Village Of Manorhaven Discusses Future Projects


The Village of Manorhaven board of trustees met for their regular monthly meeting on June 28 to approve local law nine and discuss projects soon to be underway in Manorhaven.

Local law nine amends “Village Code Chapter 147 (Vehicles and Traffic), Article III (Parking, Stopping and Standing), Section 147-48 (Schedule XII: No Parking Certain Hours) to eliminate the prohibition against the parking of vehicles other than trucks and boat trailers on either side of Nesaquake Avenue from Sitsink Drive East to Manhasset Avenue between 8 a.m. and 10 p.m., except Sundays and legal holidays.”

Also approved at the meeting was the Port Washington Water Pollution Control District monthly disposal fees of $66,808, the purchase of a skid steer for $14,900 and backhoe for $34,500 from the Port Washington Water District, the motion to engage Walden Engineering to apply for the next round of sewer grant applications and the motion to utilize Municipal Audit Services to audit gross tax receipts that may be due to the village for two years.

Village clerk Sharon Natalie Abramski also stated that the village is looking into a local law regarding the installation of cell nodes on phone poles after having attended a meeting of the mayor’s association.

“They were talking about how a lot of the phone companies are kind of, I don’t want to say sneaking them in, but because there are no local laws in any villages about the boxes that you see on the phone poles—the big brown boxes, they’re like transmitters of cell towers—so we want to be able to regulate what they can put up, how they can put up, if we have to inspect them for certain things,” said Abramski.

Mayor Jim Avena explained that the village is in a financially stable position to utilize the $5 million bond to make improvements to the sewers and roads.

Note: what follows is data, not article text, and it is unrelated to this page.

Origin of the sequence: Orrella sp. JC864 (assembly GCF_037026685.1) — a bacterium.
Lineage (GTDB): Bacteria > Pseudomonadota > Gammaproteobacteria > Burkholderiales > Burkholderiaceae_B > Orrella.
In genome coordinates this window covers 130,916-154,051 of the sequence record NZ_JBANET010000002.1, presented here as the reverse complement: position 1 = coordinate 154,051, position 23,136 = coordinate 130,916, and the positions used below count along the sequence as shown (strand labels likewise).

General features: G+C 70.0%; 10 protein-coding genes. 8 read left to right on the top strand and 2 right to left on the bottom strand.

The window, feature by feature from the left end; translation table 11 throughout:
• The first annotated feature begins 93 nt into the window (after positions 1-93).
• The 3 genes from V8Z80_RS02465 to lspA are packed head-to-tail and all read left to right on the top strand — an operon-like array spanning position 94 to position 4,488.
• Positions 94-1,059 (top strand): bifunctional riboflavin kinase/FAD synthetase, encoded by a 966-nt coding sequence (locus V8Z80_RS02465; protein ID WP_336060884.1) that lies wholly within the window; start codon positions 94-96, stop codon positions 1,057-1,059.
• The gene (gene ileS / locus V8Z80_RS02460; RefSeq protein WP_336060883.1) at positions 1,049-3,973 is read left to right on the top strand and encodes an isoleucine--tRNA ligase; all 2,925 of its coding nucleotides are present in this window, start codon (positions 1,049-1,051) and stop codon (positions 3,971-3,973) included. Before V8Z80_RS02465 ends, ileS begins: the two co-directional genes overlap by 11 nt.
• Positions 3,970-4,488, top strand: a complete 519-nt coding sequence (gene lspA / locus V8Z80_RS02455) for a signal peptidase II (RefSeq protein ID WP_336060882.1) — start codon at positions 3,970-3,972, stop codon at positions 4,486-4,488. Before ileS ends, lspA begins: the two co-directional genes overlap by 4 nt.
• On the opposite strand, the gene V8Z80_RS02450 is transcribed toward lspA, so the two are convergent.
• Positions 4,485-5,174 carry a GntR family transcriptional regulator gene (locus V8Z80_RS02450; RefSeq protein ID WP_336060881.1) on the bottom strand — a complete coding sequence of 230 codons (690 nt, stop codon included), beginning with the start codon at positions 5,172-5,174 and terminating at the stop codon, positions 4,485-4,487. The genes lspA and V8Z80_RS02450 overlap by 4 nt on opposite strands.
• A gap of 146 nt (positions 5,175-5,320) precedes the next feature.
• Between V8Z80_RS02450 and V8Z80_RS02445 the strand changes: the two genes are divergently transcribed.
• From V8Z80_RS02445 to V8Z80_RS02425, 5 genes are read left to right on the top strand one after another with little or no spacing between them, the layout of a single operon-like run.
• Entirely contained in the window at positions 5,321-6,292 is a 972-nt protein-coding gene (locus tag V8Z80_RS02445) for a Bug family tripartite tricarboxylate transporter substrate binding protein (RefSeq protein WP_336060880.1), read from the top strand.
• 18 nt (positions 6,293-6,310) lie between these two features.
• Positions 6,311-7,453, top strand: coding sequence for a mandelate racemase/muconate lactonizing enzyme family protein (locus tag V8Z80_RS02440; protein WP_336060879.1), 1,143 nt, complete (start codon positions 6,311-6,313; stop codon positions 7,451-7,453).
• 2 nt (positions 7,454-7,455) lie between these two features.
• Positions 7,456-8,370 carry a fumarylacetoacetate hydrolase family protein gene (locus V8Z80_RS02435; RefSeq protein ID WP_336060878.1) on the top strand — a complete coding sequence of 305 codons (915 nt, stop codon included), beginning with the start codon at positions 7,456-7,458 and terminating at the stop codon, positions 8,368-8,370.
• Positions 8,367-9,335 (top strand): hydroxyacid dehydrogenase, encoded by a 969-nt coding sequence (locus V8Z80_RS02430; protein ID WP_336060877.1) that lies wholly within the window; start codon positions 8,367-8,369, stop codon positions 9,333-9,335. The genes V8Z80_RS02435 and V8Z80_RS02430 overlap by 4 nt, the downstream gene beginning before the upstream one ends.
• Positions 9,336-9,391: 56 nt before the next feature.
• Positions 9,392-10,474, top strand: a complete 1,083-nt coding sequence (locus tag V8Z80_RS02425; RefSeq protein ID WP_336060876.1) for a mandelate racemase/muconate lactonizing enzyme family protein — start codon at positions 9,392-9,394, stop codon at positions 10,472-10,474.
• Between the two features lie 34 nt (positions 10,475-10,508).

“I think that the residents are ready for the improvements to our roads and sewers,” said Avena. “We’ve completed our studies regarding roads and sewers. Interest rates right now are extremely in our favor. I think now is the time to strike. Our credit rating is high, we got the [$50,000] reduction on our fire bill.”

The board of trustees also voted for the World Trade Center monument to be moved outside next to the 9/11 Memorial.

Avena discussed that the village has been notified they will be receiving a $350,000 grant for phase three B of Morgan’s Dock in September of 2018 from Nassau County Community Block Grant.

“Finally Morgan’s dock will be completed this year after four years,” said Avena. “We’re really excited about moving forward.”

Manorhaven resident Caroline DuBois said during public comment, “I think you should borrow the money and start the work immediately because with the hurricane season coming up. You should harden the shoreline, finish the plantings.”

Abramski explained that the village is unable to borrow money because if the village were to incur any costs before the funds become available, the county would not reimburse the village.

“I think there should be a local law, it’s common in other villages, that any project that has not put a shovel in the ground in one year or has not spent earnest money on an architect or engineer, have it in our local law that project has to start from scratch,” said DuBois regarding her second point and the Thypin Steel property.

During public comment Avena shut down rumors regarding the Thypin Steel, stating, “We have nothing before us about what they are planning to do. Before anything moves forward they have to come with all the necessary approvals. There are no rumors that are reliable at this time.”


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